We were glad the participants were asked to sit at different tables for each meal, which afforded us the opportunity to meet more couples. We sat with people married for less than a year and with couples together for 20-plus years; people marrying off their first child and people who had married several children. Some of the best advice and conversation came from these couples at spontaneous discussions throughout the different meals.

Listening to all the potential and actual problems that arise during marriage was a real eye-opener to us and gave us new appreciation for our own marriage, for what we have as a couple, as separate individuals and, ultimately, as a family, baruch Hashem.

We would like to take this opportunity to express our hakaras hatov, which we experienced on many levels. First, to the OU, especially organizer Frank Buchweitz; then to the caterer and the hotel staff for their high level of professionalism and sensitivity. No detail was overlooked in terms of luxurious comfort and the more sublime aspects of davening, kashrut (of course, it’s the OU!), and shmiras Shabbos. We also wish to express hakaras hatov to the speakers for their obvious dedication in preparing for the multiple workshops and for the time they set aside for private consultations.

This Week's Luach

Thursday, January 23rd, 2003

New York City
CANDLE LIGHTING TIME
Dec. 27, 2002 – 22 Teves 5763
4:15 p.m. E.S.T.
Sabbath Ends: 5:26 p.m. E.S.T.

Weekly Reading: Shemos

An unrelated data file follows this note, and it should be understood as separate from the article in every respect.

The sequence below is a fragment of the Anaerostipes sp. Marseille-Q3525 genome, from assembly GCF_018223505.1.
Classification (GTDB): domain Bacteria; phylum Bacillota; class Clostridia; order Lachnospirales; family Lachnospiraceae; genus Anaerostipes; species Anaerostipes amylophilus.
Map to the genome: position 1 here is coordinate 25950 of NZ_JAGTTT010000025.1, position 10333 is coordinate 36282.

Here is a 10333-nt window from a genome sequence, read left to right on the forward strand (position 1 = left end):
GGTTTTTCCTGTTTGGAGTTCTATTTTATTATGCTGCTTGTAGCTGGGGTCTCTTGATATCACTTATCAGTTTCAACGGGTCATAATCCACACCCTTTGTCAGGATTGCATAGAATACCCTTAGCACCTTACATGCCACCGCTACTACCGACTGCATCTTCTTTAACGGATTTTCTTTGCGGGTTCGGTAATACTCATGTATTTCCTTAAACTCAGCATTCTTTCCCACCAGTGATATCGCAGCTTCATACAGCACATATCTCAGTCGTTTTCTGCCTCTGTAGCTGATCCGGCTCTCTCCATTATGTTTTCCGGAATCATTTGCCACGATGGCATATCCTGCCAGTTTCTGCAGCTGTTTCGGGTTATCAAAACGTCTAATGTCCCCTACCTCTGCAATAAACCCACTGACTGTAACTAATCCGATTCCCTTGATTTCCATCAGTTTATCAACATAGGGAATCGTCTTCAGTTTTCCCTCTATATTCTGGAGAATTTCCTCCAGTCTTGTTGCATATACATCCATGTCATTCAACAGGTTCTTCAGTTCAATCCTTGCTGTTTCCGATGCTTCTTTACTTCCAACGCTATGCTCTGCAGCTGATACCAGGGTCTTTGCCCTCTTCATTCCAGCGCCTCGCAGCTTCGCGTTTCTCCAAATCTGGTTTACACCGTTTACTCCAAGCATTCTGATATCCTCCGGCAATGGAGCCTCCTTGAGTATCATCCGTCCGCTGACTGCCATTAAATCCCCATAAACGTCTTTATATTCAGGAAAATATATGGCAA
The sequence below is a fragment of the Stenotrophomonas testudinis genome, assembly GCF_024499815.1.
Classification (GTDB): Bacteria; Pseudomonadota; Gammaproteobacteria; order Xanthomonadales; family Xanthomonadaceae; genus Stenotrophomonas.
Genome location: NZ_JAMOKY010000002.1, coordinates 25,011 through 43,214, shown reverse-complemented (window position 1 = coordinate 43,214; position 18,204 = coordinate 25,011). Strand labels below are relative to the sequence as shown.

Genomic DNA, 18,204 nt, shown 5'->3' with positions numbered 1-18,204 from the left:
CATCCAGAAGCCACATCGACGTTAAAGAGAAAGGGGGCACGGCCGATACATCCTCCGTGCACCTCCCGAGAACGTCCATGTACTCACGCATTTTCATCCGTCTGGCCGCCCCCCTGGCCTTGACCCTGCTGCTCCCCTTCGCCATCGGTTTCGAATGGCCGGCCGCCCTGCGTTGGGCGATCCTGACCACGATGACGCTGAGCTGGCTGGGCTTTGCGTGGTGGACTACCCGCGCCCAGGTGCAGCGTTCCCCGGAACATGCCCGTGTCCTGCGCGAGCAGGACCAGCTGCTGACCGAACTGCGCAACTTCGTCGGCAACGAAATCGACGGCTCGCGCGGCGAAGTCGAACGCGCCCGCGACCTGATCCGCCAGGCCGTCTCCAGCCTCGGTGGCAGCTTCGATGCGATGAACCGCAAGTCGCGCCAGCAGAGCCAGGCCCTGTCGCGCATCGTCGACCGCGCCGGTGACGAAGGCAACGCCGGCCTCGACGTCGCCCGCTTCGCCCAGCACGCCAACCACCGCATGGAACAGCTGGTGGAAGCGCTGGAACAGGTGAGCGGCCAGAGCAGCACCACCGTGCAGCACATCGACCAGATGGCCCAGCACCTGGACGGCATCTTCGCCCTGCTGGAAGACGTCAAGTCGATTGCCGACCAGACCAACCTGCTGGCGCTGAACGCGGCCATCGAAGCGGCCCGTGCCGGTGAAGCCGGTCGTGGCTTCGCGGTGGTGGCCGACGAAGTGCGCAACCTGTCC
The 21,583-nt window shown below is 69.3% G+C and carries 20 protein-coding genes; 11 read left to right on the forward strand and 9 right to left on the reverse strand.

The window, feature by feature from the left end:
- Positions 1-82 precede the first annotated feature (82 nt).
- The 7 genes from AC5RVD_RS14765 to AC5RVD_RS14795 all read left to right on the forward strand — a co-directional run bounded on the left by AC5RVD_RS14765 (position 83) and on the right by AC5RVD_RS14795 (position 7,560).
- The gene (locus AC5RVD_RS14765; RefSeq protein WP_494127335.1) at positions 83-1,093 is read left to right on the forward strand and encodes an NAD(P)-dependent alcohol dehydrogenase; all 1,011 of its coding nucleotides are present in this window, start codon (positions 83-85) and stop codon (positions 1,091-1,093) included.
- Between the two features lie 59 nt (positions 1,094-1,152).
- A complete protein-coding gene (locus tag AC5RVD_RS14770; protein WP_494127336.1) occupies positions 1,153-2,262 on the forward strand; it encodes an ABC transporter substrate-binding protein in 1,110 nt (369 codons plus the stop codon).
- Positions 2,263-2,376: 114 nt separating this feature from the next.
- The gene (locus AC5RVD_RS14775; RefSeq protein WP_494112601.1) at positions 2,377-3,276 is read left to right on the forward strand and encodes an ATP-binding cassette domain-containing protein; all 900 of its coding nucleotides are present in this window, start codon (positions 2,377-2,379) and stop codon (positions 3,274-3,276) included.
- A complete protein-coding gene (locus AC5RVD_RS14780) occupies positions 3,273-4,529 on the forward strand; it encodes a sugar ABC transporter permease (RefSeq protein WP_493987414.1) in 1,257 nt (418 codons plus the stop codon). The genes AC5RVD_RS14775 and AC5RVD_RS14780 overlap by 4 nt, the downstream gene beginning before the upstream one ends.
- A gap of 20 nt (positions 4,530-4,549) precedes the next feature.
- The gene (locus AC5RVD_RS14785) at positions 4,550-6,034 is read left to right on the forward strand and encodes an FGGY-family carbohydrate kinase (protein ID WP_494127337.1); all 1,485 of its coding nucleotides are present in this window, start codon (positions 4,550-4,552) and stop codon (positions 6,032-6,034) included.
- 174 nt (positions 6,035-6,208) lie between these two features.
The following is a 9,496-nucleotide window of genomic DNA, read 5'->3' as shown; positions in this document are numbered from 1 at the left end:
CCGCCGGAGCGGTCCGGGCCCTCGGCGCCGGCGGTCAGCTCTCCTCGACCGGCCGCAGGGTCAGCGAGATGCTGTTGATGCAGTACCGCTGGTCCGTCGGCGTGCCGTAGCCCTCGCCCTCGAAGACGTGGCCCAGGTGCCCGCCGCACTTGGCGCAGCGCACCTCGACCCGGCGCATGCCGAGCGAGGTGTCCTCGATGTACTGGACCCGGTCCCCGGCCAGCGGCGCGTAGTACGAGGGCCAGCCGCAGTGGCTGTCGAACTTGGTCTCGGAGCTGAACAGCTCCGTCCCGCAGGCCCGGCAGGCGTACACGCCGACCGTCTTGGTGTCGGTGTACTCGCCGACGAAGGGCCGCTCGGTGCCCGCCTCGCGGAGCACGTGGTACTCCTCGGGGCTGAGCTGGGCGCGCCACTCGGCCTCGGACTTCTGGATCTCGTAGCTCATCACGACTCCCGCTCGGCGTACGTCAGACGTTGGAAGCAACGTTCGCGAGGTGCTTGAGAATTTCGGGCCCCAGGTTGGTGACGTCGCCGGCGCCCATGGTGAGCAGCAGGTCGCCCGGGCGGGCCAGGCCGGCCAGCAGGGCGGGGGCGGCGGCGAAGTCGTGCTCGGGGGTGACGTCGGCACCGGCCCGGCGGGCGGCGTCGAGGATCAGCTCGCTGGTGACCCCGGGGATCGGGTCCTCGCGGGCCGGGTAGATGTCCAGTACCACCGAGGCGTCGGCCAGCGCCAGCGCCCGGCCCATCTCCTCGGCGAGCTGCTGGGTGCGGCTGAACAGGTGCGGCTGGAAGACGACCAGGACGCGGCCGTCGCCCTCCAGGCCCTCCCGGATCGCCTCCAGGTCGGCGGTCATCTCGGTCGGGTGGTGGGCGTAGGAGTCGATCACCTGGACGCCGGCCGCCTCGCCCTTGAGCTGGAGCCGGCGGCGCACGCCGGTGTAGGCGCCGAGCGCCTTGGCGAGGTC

Weekly Haftara: Habaim Yashresh Yaakov (Yeshayahu 27:6-28:13;29:22-23)
Daf Yomi: Sanhedrin 107
Mishna Yomit: Bechoros 4:6-7
Halacha Yomit: Kitzur Shulchan Aruch, 180:12
Rambam Yomi: Nusach Bircas Hamazon (to conclusion) – Hilchos Shabbos chapt. 1-2
Earliest time for Tallis and Tefillin: 6:20 a.m. E.S.T.
Latest Kerias Shema: 9:38 a.m. E.S.T.

This Shabbos is Shabbos Mevorchim. We bless the new moon, Rosh Chodesh Shevat is next Shabbos (1 day). The molad is Friday morning, 50 minutes and 14 chalakim (a chelek is 1/18 of a minute) past 9:00 a.m.

Friday evening, Kabbalas Shabbos and the usual Maariv tefilla with inclusion of Ya?aleh VeYavo in the Shemoneh Esreh. Birkas Hamazon: In the Grace After Meals we add Ya?aleh VeYavo, as well as mention of Rosh Chodesh in Beracha Acharona (Me?ein Shalos) at all times.
The following chapters of Tehillim are being recited by many congregations and Yeshivos for our brothers and sisters in Eretz Yisrael: Chapter 83, 130, 142.

Printed from: http://www.jewishpress.com/judaism/torah/this-weeks-luach-5/2003/01/23/